It doesn't take a genius to recognize that material work on the part of the industry is necessary to prepare the ground work necessary to prepare the food service businesses for the return of beef. This will require winning over retailers and restaurants to the fact that not only is beef the preferred meat but those handling beef can do so at a profit.


Many of those involve in beef production currently question the fact that people can make money producing beef. Except for the breeder, all sectors in the beef pipeline are losing money currently. The short supplies of the past two years, now aggravated by holding back breeder heifers, has taken a toll on each sector as competition has kept input cost out of line with the final value recognized at each point of sale.


The bunching of placements expected in late summer and fall will thrown additional supplies on a market early next year and the marketplace is not ready to absorb increasing numbers of cattle without structural changes. American business is too often characterized by short term thinking and the criticism is a fair one. The beef industry needs to reach the decision makers at the top of the many corporations that depend on beef as a source input to their food offerings. It is only when menus change and beef features are commonplace that the marketplace will be able to accept the building supplies without a major disruption to price.







Readers have been sending notes regarding breakeven projections. One commenter ask how we could use 80 cents for a cost of gain when everyone knows that is too low. Another ask why we are using such a high cost of gain number. The two emails illustrate the difficulty of providing one benchmark for all regions of the country. Currently a typical bases in the corn belt might be $1 under the futures and alternatively a corn basis in Hereford, Texas might be $1 over the futures. The northern feeders have much cheaper grain and more expensive feeder cattle. A more meaningful report would include one breakeven and close out for each major region. It also is difficult maintaining the tables when both fed and replacement prices are changing in $5-10 cwt. price blocks.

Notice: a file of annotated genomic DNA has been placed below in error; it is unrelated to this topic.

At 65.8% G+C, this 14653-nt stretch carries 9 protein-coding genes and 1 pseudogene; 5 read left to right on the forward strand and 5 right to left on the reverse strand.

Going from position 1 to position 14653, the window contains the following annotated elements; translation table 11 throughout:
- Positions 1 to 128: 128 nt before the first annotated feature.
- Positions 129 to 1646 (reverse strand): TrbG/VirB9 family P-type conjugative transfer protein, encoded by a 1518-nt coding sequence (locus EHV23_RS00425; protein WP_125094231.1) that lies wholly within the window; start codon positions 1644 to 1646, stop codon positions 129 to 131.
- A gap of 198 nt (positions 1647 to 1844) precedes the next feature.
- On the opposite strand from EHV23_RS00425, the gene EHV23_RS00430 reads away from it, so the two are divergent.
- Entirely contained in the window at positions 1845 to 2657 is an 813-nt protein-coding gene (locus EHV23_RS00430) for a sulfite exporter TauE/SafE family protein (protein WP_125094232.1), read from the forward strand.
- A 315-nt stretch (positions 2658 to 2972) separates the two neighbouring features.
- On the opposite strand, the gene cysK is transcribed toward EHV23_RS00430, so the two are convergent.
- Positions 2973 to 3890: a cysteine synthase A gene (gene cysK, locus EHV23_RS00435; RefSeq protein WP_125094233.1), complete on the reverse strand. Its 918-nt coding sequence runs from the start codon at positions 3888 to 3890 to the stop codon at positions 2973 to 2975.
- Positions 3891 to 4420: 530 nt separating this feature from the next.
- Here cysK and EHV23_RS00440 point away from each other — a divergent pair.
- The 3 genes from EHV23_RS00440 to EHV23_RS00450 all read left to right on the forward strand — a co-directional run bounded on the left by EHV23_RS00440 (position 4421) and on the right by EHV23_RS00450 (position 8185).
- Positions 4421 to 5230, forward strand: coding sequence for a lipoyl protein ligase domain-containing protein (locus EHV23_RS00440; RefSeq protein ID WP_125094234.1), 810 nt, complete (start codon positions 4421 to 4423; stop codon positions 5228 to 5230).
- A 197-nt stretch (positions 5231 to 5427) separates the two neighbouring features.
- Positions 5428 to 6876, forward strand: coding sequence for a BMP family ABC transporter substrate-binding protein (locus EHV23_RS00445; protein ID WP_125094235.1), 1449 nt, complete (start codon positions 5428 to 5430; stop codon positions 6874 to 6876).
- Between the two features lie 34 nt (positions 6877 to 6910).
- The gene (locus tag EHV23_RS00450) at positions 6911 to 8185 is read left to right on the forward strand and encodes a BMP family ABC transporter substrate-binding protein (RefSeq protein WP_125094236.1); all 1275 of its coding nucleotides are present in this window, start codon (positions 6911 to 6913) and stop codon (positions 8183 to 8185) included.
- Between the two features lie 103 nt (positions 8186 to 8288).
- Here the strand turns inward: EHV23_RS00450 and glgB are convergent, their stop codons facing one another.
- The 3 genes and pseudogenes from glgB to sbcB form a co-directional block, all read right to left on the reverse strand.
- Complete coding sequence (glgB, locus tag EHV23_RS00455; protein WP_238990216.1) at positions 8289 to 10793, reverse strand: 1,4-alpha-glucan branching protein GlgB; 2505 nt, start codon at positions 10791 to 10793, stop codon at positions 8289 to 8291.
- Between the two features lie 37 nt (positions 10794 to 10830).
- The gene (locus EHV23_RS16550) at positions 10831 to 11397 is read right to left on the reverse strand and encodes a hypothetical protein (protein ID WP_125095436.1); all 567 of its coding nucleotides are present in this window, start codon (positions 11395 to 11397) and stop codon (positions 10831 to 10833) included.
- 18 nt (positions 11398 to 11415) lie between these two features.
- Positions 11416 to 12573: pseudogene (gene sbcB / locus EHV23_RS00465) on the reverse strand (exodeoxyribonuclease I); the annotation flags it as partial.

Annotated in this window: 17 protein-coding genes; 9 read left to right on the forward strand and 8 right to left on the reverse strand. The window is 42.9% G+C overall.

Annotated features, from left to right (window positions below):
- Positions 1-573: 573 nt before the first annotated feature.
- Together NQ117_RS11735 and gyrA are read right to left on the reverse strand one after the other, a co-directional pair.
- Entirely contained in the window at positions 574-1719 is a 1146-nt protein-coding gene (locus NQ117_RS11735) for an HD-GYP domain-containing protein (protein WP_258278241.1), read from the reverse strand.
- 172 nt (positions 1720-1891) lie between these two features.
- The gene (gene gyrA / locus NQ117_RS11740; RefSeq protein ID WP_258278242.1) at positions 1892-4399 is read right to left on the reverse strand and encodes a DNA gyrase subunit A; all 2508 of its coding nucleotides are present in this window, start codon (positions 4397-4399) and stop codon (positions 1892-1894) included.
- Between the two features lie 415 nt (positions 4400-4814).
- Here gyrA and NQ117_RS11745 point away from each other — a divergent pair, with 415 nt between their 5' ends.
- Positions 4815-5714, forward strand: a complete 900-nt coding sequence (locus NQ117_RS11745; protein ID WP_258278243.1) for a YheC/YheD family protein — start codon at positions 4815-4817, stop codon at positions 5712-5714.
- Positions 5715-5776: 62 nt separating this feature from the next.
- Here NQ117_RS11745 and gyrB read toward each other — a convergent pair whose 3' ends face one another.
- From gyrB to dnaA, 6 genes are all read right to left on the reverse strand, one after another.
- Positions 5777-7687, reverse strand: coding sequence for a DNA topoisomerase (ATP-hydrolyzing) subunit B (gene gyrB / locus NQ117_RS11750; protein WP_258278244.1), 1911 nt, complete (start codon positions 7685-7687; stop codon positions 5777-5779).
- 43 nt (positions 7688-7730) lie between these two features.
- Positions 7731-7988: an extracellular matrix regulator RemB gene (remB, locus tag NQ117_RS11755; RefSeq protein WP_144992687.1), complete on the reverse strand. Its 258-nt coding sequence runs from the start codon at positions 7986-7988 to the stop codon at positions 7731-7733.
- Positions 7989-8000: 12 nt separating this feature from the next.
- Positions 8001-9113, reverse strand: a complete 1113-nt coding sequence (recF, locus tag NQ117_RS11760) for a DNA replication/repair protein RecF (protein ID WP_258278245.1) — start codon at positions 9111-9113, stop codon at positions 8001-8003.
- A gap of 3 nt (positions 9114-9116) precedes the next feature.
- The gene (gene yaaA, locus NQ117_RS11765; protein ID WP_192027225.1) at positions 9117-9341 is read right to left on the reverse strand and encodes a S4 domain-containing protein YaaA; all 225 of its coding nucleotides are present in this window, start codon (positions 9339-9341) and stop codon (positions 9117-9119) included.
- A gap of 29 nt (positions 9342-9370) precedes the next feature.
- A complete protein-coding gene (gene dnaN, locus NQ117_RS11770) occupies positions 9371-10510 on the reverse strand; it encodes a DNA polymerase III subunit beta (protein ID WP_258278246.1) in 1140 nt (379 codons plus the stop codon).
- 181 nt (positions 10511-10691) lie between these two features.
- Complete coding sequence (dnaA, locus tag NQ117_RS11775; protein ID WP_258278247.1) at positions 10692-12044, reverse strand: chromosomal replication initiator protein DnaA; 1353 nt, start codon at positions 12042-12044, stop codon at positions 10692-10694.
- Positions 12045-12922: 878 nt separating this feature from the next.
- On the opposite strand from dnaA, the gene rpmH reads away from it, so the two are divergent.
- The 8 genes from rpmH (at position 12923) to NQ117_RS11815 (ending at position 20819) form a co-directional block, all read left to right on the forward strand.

The Cattle Report introduces the FEEDER METER. The report estimates profit or loss for currently purchased feeder steers and projects a result 150 days out.  The chart is interactive and updated every 15 minutes in real time based on changes in futures markets in grain and cattle. Corn basis information is based on current trade prices adjusted every two weeks. Feeder prices and fed cattle sales are par the appropriate futures contract.

750 # Feeder Steer1,587.75211.70
Cost of Gain 600 pounds471.980.79
Estimated Interest(Prime + 1%)37.39 
Current Breakeven2,092.47155.00
Current Futures2,002.05148.30
Net Profit / Loss-90.42-6.70


The Cattle Report estimates current profit or loss on cattle placed on feed 150 days ago. This report generated from industry averages attempts to simulate a typical close out based on prevailing purchase prices for a feeder steer 150 days ago. The close out assumes grain was purchased at market each month. Selling prices and interest rates are based on prevailing benchmark quoted prices. This chart will change weekly.

750 # Feeder Steer OKC 150 days ago1,590.00212.00
Cost of Gain 600 pounds539.880.90
Estimated Interest(Prime + 1%)32.49 
Resulting Breakeven2,162.37160.18
Current Texas Panhandle Cash1,993.41147.66
Net Profit / Loss-168.96-12.52

Click here to "Check out the markets "
Click Here to send your comments